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Tekever Unveils Mind-Controlled Drone in Lisbon

A Portuguese company has demonstrated groundbreaking technology that allows people to pilot unmanned aerial drones using brainwaves.

Drone specialist Tekever and a team of Portuguese, Dutch and German researchers successfully tested Brainflight, which uses mental activity detected through a skull cap to remotely pilot unmanned aircraft, in Lisbon, BBC reports.

Brainflight’s interdisciplinary research combines neuroscience and aeronautical systems engineering. The brain-to-computer interface uses high-performance electroencephalogram (EEG) systems to measure brain waves noninvasively, then an algorithm converts brain signals—the drone operator’s thoughts—into drone commands.

“The project has successfully demonstrated that the use of the brain computer interface (BMI) on a simulator for the Diamond DA42 aircraft, where one pilot controlled the simulator through the Brainflight system,” Tekever chief operating officer Ricardo Mendes said in a statement.

“We’ve also integrated the BMI the unmanned aerial vehicle (UAV) ground systems and have successfully tested it in UAV simulators,” added Mendes. “We’re now taking it one step further, and performing live flight tests with the UAV.”

Tekever told the BBC that its technology will soon enable people with restricted movement to pilot aircraft. In the longer term, it envisions cargo planes and other large aircraft being remotely controlled by brainwaves.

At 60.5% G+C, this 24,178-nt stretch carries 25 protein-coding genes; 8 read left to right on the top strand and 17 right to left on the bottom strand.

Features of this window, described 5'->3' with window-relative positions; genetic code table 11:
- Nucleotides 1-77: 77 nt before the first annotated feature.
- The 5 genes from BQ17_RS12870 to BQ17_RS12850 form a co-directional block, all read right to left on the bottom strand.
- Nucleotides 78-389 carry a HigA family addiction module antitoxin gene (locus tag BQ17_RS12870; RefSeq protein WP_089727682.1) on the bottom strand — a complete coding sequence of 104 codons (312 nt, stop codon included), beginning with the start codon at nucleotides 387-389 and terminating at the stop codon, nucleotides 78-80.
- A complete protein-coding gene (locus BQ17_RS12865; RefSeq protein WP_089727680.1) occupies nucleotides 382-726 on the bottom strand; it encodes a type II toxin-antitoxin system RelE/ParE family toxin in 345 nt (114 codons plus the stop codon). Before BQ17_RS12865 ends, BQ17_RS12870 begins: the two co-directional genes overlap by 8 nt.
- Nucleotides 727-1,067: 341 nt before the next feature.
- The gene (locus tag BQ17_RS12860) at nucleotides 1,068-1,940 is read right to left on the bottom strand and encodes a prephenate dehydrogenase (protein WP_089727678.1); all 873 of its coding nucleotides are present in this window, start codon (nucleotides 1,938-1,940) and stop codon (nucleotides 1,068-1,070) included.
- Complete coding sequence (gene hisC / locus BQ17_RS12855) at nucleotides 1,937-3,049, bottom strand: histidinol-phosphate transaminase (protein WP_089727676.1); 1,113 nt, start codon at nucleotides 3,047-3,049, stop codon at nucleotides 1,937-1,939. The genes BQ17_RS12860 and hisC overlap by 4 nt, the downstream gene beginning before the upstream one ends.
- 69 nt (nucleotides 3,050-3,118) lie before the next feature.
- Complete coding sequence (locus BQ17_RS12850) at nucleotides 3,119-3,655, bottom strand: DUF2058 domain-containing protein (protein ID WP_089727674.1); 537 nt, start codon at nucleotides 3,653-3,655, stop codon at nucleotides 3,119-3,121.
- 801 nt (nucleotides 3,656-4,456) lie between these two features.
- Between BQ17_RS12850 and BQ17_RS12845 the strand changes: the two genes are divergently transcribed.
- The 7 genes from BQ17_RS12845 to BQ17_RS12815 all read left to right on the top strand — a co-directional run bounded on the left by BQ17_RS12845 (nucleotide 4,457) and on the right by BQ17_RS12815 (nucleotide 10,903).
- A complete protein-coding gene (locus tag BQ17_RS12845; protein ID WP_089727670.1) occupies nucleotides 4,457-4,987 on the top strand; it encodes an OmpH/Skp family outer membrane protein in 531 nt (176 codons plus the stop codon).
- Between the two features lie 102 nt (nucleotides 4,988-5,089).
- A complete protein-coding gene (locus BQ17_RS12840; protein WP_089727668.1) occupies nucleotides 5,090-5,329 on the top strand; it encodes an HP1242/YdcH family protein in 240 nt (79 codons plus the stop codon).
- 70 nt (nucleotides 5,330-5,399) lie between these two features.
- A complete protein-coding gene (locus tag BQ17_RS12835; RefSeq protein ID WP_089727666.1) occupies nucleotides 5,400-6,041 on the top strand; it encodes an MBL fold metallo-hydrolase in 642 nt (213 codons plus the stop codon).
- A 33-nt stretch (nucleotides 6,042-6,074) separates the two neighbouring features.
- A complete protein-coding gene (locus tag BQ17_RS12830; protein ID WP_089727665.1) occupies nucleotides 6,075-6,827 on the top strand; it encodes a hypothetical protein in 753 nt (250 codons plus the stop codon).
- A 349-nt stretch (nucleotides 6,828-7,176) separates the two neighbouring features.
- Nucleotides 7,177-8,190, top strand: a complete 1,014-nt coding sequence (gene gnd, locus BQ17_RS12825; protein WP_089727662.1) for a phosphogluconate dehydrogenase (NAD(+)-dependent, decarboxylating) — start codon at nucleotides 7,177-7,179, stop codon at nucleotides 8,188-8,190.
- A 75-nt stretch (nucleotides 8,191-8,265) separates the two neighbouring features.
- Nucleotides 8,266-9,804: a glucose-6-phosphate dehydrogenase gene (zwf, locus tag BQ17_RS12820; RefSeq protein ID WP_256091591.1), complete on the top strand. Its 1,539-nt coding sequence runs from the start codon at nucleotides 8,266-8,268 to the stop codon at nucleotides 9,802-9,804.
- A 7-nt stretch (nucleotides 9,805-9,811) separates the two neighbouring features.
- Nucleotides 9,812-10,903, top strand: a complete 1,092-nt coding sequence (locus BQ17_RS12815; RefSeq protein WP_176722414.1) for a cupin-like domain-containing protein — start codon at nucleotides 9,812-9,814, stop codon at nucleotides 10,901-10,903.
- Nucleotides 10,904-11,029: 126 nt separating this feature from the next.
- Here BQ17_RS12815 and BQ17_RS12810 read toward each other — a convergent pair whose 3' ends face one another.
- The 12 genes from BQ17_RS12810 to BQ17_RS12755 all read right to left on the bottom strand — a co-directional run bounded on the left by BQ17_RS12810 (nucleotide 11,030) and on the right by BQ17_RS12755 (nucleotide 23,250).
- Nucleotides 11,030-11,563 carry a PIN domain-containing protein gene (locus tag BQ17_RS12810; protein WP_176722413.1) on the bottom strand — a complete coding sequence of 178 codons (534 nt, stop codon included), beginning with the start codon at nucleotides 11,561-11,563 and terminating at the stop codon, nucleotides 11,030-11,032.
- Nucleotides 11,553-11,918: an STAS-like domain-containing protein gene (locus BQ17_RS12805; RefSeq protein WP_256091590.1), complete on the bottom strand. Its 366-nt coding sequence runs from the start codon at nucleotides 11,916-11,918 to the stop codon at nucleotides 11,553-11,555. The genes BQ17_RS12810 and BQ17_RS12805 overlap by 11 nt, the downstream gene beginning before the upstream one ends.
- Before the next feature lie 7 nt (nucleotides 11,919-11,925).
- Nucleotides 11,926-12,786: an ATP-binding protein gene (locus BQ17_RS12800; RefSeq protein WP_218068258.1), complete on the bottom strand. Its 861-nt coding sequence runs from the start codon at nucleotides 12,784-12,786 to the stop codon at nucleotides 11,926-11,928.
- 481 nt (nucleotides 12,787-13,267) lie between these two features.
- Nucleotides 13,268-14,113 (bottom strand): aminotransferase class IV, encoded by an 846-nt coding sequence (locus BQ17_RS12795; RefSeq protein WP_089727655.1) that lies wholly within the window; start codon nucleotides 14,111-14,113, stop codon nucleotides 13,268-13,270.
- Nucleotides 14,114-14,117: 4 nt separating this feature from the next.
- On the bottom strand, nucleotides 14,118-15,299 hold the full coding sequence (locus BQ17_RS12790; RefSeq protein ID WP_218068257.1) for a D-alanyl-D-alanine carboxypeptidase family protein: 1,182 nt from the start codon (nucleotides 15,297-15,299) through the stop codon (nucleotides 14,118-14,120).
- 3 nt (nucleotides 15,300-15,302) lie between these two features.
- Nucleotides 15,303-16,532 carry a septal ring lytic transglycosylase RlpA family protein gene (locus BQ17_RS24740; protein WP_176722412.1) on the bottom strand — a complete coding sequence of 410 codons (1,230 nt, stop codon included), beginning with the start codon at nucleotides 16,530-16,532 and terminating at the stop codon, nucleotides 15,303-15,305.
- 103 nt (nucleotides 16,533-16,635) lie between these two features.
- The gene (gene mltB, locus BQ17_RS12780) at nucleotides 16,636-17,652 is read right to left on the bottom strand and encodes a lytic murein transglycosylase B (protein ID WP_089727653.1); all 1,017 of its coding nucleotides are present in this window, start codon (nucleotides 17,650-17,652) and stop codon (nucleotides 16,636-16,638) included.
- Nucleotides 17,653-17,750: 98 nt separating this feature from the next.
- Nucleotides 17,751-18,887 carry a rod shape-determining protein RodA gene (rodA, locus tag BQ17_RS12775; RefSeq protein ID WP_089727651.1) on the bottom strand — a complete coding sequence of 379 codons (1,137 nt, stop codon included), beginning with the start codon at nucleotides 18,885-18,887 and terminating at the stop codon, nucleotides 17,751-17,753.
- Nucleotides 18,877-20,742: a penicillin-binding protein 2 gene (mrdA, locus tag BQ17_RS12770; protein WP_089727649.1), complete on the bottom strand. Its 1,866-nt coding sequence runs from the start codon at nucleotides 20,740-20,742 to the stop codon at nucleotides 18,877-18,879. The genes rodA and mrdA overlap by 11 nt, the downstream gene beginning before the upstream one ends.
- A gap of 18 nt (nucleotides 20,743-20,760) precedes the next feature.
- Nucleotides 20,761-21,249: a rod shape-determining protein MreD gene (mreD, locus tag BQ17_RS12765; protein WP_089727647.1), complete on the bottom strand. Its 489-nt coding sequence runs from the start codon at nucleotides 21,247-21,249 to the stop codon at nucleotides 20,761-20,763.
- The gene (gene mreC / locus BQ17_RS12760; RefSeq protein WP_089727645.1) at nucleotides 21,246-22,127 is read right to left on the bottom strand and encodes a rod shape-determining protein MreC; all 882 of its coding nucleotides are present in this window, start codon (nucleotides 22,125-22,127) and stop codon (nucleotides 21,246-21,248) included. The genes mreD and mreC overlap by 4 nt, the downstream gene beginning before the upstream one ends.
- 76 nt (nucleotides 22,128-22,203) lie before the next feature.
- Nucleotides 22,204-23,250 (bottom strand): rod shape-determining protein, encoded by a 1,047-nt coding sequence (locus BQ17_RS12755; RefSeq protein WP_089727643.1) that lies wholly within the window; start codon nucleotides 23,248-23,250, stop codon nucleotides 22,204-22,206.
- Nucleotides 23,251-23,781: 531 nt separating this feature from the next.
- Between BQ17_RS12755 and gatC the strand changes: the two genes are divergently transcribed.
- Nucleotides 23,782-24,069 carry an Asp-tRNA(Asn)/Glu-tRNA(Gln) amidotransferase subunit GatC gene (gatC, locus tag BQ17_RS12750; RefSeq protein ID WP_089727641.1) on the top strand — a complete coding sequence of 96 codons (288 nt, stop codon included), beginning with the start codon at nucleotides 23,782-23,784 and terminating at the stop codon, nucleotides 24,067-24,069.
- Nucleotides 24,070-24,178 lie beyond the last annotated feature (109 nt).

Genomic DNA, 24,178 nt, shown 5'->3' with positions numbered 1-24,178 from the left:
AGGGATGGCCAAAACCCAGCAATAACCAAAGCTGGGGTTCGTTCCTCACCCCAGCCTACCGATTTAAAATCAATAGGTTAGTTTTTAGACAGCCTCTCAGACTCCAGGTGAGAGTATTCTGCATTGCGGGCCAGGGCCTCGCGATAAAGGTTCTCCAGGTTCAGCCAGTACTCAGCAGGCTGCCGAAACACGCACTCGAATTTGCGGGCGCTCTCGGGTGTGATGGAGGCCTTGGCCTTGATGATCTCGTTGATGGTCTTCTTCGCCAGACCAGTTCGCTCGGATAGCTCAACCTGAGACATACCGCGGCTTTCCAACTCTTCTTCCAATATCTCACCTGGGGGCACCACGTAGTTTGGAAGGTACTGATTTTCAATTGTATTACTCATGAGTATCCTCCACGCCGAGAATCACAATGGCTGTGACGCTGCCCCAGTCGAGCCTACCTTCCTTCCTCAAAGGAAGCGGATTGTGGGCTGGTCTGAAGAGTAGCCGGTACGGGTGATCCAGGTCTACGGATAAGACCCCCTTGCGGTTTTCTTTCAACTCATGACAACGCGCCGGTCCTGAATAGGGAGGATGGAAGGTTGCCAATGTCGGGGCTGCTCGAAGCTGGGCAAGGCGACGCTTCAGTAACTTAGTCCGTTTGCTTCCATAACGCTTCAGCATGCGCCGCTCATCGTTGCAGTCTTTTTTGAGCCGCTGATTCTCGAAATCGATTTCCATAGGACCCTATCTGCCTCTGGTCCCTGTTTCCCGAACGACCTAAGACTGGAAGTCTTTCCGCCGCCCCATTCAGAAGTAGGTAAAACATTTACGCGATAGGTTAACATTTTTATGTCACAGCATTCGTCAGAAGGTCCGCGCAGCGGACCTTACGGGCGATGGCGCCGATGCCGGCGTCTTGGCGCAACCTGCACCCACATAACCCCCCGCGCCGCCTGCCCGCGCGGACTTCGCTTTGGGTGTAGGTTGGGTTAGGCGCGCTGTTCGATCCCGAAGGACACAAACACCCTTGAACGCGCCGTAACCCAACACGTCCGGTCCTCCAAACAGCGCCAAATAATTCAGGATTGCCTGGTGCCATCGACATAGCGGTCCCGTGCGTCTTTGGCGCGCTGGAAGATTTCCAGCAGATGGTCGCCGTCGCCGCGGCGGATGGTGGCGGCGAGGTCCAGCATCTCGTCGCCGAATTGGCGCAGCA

But London-based aviation consultant John Strickland said both government regulation and public mistrust could raise serious questions about the viability of such lofty objectives.

“This to me is certainly at the moment a bridge too far,” Strickland told the BBC. “You could get someone radically-minded who might say it, but I’d be surprised if anyone would do it.”

Mendes countered that present and future technology could address safety concerns, such as someone having a seizure while piloting a drone.

“There are algorithms on board that prevent bad things from happening,” Mendes told the BBC, adding that drone development is inevitable. “Technology is evolving, regulations are evolving. [Unmanned jets are] obviously going to happen. The question is not if, it’s when.”

Another potential application for this technology is the development of mind-controlled prosthetic limbs that could restore mobility and utility to people with physical disabilities or injuries.

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